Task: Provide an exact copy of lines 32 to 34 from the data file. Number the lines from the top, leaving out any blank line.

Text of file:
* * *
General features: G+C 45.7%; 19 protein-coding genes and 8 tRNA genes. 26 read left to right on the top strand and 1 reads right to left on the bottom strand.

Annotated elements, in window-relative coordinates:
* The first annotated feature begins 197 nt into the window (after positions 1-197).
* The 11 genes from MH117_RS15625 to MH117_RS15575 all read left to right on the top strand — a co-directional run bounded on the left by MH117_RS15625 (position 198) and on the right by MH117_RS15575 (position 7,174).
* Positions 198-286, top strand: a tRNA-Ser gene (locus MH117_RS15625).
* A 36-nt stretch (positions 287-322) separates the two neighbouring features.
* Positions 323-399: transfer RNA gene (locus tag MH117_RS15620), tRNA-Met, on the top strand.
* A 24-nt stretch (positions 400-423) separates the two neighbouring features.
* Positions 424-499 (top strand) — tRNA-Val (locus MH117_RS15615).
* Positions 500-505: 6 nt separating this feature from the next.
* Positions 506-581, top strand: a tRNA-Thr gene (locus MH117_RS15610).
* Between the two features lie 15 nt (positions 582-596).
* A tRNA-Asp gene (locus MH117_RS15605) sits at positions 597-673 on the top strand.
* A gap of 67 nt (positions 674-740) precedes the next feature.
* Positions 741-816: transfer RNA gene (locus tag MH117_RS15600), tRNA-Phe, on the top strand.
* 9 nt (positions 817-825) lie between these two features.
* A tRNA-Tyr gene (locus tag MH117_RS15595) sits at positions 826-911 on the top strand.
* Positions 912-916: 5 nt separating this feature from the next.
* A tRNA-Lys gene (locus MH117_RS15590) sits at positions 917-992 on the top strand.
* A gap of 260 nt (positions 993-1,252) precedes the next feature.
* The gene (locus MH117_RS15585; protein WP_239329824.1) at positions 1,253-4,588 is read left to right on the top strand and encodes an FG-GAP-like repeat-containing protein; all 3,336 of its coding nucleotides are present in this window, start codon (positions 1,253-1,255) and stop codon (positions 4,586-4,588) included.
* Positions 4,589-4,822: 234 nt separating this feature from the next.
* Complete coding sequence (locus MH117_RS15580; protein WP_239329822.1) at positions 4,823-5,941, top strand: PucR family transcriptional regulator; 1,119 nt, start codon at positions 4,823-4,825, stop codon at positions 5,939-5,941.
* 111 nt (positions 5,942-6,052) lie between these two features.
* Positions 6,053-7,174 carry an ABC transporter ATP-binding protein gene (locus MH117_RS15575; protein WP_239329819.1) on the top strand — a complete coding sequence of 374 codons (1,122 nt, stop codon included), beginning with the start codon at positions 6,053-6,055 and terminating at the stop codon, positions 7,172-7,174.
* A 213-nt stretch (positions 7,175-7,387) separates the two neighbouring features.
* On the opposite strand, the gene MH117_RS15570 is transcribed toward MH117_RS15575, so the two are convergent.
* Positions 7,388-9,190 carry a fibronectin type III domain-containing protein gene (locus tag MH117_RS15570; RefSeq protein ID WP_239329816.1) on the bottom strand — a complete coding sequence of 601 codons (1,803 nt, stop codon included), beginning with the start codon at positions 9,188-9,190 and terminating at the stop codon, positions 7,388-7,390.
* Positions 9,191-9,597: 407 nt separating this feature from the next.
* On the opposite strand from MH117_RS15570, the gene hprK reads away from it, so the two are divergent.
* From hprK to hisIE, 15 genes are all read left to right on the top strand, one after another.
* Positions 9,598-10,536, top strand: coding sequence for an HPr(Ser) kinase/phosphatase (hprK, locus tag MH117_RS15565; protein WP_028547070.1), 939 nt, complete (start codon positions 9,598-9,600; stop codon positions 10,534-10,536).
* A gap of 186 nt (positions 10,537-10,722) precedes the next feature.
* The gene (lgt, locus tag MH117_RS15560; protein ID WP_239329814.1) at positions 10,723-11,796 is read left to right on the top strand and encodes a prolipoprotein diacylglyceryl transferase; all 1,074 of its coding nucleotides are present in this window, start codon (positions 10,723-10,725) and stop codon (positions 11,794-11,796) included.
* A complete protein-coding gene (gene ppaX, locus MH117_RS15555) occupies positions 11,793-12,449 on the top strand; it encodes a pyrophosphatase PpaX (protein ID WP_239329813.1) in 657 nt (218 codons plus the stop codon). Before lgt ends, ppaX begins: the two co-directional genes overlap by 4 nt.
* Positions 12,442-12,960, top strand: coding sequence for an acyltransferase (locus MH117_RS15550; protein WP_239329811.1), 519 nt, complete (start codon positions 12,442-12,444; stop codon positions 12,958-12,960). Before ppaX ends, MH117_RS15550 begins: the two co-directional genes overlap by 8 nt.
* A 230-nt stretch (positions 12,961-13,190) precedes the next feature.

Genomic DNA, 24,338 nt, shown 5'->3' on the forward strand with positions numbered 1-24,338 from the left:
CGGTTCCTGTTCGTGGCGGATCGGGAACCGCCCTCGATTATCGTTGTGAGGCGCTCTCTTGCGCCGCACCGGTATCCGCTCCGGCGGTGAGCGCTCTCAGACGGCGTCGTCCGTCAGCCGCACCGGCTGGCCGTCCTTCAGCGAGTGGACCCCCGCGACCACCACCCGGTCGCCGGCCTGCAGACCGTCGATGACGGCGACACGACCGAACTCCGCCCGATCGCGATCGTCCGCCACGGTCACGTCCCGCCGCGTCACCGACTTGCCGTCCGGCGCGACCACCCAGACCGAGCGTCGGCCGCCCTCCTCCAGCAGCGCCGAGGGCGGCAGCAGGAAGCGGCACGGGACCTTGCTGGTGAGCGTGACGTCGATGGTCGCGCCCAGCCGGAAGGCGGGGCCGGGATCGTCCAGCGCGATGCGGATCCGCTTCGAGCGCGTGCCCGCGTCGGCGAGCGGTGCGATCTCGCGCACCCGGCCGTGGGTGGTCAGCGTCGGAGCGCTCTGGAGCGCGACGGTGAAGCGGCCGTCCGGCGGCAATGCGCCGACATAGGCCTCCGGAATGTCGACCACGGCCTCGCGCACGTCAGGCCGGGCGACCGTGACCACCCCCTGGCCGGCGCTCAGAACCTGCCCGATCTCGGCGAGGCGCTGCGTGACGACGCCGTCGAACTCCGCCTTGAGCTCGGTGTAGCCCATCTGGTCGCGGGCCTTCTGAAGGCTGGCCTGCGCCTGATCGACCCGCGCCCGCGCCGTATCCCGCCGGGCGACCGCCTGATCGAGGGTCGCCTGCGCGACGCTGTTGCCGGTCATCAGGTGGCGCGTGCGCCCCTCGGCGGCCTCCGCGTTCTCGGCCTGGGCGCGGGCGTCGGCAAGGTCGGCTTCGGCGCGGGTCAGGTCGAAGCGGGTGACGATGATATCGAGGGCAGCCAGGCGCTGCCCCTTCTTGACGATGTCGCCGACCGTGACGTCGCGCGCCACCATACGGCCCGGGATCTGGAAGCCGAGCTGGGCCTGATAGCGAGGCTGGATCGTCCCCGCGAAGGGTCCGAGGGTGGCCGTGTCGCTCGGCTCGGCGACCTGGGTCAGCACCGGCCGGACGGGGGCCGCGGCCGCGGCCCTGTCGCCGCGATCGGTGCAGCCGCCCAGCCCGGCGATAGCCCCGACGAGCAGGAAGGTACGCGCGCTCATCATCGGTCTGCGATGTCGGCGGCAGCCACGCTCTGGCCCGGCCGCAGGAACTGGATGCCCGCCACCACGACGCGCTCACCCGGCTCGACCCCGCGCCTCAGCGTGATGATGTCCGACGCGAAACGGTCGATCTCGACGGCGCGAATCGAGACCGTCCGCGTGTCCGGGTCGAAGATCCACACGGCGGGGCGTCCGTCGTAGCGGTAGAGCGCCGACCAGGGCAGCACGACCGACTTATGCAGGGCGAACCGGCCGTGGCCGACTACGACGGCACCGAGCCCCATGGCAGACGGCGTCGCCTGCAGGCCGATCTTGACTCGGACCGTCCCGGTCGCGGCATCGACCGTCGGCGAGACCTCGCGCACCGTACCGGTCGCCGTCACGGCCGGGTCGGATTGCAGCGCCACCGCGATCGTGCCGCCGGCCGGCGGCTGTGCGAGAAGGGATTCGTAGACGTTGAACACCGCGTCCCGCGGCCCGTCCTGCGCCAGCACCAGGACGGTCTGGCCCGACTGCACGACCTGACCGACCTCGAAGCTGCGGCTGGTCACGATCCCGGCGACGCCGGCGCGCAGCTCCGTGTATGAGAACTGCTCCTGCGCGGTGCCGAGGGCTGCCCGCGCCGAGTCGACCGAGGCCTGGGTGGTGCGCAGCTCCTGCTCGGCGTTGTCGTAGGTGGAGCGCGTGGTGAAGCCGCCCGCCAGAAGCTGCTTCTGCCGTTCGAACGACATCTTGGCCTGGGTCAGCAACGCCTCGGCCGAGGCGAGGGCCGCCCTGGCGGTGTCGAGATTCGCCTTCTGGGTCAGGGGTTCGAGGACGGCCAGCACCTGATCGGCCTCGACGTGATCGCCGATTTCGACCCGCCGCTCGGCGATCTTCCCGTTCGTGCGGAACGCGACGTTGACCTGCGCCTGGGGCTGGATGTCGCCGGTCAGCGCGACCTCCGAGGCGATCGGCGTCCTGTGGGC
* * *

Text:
* Positions 9,598-10,536, top strand: coding sequence for an HPr(Ser) kinase/phosphatase (hprK, locus tag MH117_RS15565; protein WP_028547070.1), 939 nt, complete (start codon positions 9,598-9,600; stop codon positions 10,534-10,536).
* A gap of 186 nt (positions 10,537-10,722) precedes the next feature.
* The gene (lgt, locus tag MH117_RS15560; protein ID WP_239329814.1) at positions 10,723-11,796 is read left to right on the top strand and encodes a prolipoprotein diacylglyceryl transferase; all 1,074 of its coding nucleotides are present in this window, start codon (positions 10,723-10,725) and stop codon (positions 11,794-11,796) included.